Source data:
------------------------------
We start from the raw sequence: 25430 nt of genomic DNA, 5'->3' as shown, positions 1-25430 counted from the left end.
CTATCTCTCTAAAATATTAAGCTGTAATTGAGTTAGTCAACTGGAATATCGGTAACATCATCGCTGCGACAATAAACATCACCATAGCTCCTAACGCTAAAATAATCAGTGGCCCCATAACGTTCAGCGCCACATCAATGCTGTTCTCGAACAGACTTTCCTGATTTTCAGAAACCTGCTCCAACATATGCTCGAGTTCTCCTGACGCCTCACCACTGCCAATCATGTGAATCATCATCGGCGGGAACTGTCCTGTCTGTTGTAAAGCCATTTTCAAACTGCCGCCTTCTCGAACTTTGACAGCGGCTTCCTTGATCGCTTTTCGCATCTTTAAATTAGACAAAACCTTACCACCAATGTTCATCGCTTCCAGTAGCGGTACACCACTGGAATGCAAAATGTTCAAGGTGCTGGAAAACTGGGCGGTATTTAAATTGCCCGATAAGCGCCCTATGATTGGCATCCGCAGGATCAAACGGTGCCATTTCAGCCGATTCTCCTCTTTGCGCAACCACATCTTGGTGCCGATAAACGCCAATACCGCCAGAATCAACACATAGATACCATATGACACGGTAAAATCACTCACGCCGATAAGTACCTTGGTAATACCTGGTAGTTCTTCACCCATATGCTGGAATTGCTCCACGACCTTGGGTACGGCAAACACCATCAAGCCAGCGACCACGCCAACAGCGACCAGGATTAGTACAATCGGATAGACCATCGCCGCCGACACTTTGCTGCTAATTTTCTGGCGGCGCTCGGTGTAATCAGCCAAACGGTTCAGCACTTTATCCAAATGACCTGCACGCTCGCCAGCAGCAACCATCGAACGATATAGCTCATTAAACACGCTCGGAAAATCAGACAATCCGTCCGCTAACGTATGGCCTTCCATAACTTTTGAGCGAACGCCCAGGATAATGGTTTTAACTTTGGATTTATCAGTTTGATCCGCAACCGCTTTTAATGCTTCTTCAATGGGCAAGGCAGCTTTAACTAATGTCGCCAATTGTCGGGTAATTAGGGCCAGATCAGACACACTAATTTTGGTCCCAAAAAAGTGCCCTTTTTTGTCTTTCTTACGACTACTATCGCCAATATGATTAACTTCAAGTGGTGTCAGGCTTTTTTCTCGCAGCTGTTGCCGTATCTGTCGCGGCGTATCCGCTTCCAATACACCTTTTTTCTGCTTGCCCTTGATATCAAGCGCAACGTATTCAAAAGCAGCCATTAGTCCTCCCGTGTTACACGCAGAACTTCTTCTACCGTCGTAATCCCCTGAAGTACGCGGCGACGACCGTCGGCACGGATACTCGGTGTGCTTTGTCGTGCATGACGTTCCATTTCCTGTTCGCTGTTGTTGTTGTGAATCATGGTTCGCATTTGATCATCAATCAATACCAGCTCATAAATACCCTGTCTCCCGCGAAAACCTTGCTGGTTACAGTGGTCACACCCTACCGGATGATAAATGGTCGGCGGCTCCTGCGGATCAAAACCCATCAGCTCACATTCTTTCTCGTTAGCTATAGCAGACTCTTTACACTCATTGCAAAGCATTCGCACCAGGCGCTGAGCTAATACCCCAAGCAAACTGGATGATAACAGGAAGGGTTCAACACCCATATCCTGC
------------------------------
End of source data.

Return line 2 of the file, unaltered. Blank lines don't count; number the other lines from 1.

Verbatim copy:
CTATCTCTCTAAAATATTAAGCTGTAATTGAGTTAGTCAACTGGAATATCGGTAACATCATCGCTGCGACAATAAACATCACCATAGCTCCTAACGCTAAAATAATCAGTGGCCCCATAACGTTCAGCGCCACATCAATGCTGTTCTCGAACAGACTTTCCTGATTTTCAGAAACCTGCTCCAACATATGCTCGAGTTCTCCTGACGCCTCACCACTGCCAATCATGTGAATCATCATCGGCGGGAACTGTCCTGTCTGTTGTAAAGCCATTTTCAAACTGCCGCCTTCTCGAACTTTGACAGCGGCTTCCTTGATCGCTTTTCGCATCTTTAAATTAGACAAAACCTTACCACCAATGTTCATCGCTTCCAGTAGCGGTACACCACTGGAATGCAAAATGTTCAAGGTGCTGGAAAACTGGGCGGTATTTAAATTGCCCGATAAGCGCCCTATGATTGGCATCCGCAGGATCAAACGGTGCCATTTCAGCCGATTCTCCTCTTTGCGCAACCACATCTTGGTGCCGATAAACGCCAATACCGCCAGAATCAACACATAGATACCATATGACACGGTAAAATCACTCACGCCGATAAGTACCTTGGTAATACCTGGTAGTTCTTCACCCATATGCTGGAATTGCTCCACGACCTTGGGTACGGCAAACACCATCAAGCCAGCGACCACGCCAACAGCGACCAGGATTAGTACAATCGGATAGACCATCGCCGCCGACACTTTGCTGCTAATTTTCTGGCGGCGCTCGGTGTAATCAGCCAAACGGTTCAGCACTTTATCCAAATGACCTGCACGCTCGCCAGCAGCAACCATCGAACGATATAGCTCATTAAACACGCTCGGAAAATCAGACAATCCGTCCGCTAACGTATGGCCTTCCATAACTTTTGAGCGAACGCCCAGGATAATGGTTTTAACTTTGGATTTATCAGTTTGATCCGCAACCGCTTTTAATGCTTCTTCAATGGGCAAGGCAGCTTTAACTAATGTCGCCAATTGTCGGGTAATTAGGGCCAGATCAGACACACTAATTTTGGTCCCAAAAAAGTGCCCTTTTTTGTCTTTCTTACGACTACTATCGCCAATATGATTAACTTCAAGTGGTGTCAGGCTTTTTTCTCGCAGCTGTTGCCGTATCTGTCGCGGCGTATCCGCTTCCAATACACCTTTTTTCTGCTTGCCCTTGATATCAAGCGCAACGTATTCAAAAGCAGCCATTAGTCCTCCCGTGTTACACGCAGAACTTCTTCTACCGTCGTAATCCCCTGAAGTACGCGGCGACGACCGTCGGCACGGATACTCGGTGTGCTTTGTCGTGCATGACGTTCCATTTCCTGTTCGCTGTTGTTGTTGTGAATCATGGTTCGCATTTGATCATCAATCAATACCAGCTCATAAATACCCTGTCTCCCGCGAAAACCTTGCTGGTTACAGTGGTCACACCCTACCGGATGATAAATGGTCGGCGGCTCCTGCGGATCAAAACCCATCAGCTCACATTCTTTCTCGTTAGCTATAGCAGACTCTTTACACTCATTGCAAAGCATTCGCACCAGGCGCTGAGCTAATACCCCAAGCAAACTGGATGATAACAGGAAGGGTTCAACACCCATATCCTGC